Dismantling Misconceptions || Colombia Edition

“You’re from Colombia? Where the drugs at?” This was how Paola, my Colombian friend, was greeted when we visited Nebraska together. With Pablo Escobar and Narcos purporting this image through the media, it’s not surprising that people react this way when the country is mentioned.

Medellín, Colombia

It’s disheartening to witness this negative perception manifest itself so often, because Colombia is the most selfless, non-materialistic, high-spirited, and genuinely radiant culture that I’ve experienced.

Here are a few takeaways that you should remember Colombia for: 

1. They’re the #2 Happiest Country in the World

According to Gallup’s 2018 Survey of Happiness, Hope, and Economic Optimism, Colombia is ranked the second happiest country in the world. As a country that has endured decades of violence and political instability, it’s incredible that its citizens are the most joyful, content people that I have ever met.

They thrive on their celebrations, fiercely love their families, and largely define their success based on their relationships and the time they get to spend with loved ones, rather than by their riches, societal status, or rung on the career ladder.

Hardship is faced with a conviction that things will always improve over time with time and with faith in God.

bonda river1
Rio Bonda, Santa Marta, Colombia

2. Most Locals Don’t Do Any Drugs

The only real market for drugs comes from the tourists creating demand for it. While most people fail to admit it, drug use is remarkably widespread in the United States. It’s become normalized in the American culture for college students to do drugs – recreational use of them is ingrained in our culture and is glorified by the media.

In Colombia, on the other hand, I did not encounter one person in their twenties with any interest in drugs. There was a clear aversion to drugs from millennials; they knew that a path that included drugs would bring a whole slew of problems along with it.

Taganga, Santa Marta, Colombia

3. Music, Dance, and Art Can Be Found With Every Turn

Colombia pulses with an organic energy. Having a good time is defined by music, dance, and fellowship with others, rather than by expensive venues and activities.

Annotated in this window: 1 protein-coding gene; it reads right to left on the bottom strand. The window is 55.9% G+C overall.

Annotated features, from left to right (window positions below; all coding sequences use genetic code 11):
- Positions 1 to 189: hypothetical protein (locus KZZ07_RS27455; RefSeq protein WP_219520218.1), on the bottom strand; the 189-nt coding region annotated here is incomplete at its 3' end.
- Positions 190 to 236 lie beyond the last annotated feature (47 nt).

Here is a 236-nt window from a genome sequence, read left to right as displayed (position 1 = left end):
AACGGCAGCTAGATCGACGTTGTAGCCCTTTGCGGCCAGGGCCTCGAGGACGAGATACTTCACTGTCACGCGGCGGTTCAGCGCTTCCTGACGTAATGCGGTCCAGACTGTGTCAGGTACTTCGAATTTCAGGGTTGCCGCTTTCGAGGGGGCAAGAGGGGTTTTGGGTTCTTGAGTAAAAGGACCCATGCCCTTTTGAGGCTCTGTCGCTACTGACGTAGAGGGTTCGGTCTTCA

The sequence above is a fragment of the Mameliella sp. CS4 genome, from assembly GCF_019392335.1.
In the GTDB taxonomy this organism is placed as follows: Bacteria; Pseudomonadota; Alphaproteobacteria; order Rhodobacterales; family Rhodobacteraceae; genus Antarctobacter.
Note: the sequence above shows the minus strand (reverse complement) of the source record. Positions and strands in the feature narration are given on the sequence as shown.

Artisans and street artists run rampant, and locals can be found consistently supporting one another’s crafts. I befriended dancers in Santa Marta, Medellín, and Cartagena, and heard incredible musicians on public transit in Bógota.

Even the cross-country buses blast reggaeton music and play music videos on their televisions, no matter the hour. In the three times that I rode cross-country transportation (20+ hours each time), the only break from music was to play comedy specials on their televisions, which had everyone on the bus roaring with laughter in the dead of night.

Comuna 13, Medellín, Colombia

4. Safety Is As Much of an Issue As With Any Large City

The most common reaction I received after telling someone I was going to Colombia was a warning not to go alone. I was flooded with unsolicited advice about how I’d get kidnapped or robbed or mugged if I traveled there.

While it is important to stay aware of your surroundings, as long as you avoid certain areas, don’t walk alone late at night, and don’t flaunt yourself as a foreigner, there’s no reason to be targeted or to fear for your safety. As with all places, people would rather help you than hurt you.

Every time I was out in the evening, kind locals would offer to walk me home. There’s a culture of looking out for one another, and a solidarity among community members that I have not felt anywhere else.

Fusagasugá, Colombia

5. Sharing Is Ingrained Into the Culture

Perhaps it has to do with being such a religious community, or perhaps it’s their family values that drive their generosity. Whatever the case may be, people don’t think twice before sharing what they have. If anyone has a snack or plastic bag filled with water, there’s no question whether it will be shared among everyone, no matter how small it may be.

Even the word sharing is used in Colombians’ vocabulary more than I’ve ever heard it used in the U.S. People talk about wanting to spend time with others to share, to go to the beach to dance and share, or to eat together and share.

When meeting someone for the first time, the person will make strong eye contact, and either take your hand or hug you and kiss you on the cheek.

These small gestures will fill you with a sense of belonging, community, and being authentically seen.         

Instead of the fear I was told to feel by society and the media, I felt safe, loved, and genuinely cared for by the people I met. People consistently went out of their way to help me and to help each other.

These are the qualities of the culture worth talking about. Despite a troubled past, the country has remained resilient and economically made a major comeback, now sporting one of the most stable economies in South America.

With several cities booming with digital nomads and tourism rates skyrocketing, I hope that more tourists will start to visit for more than just an inane desire to have nights they won’t remember clubbing and snorting coke.

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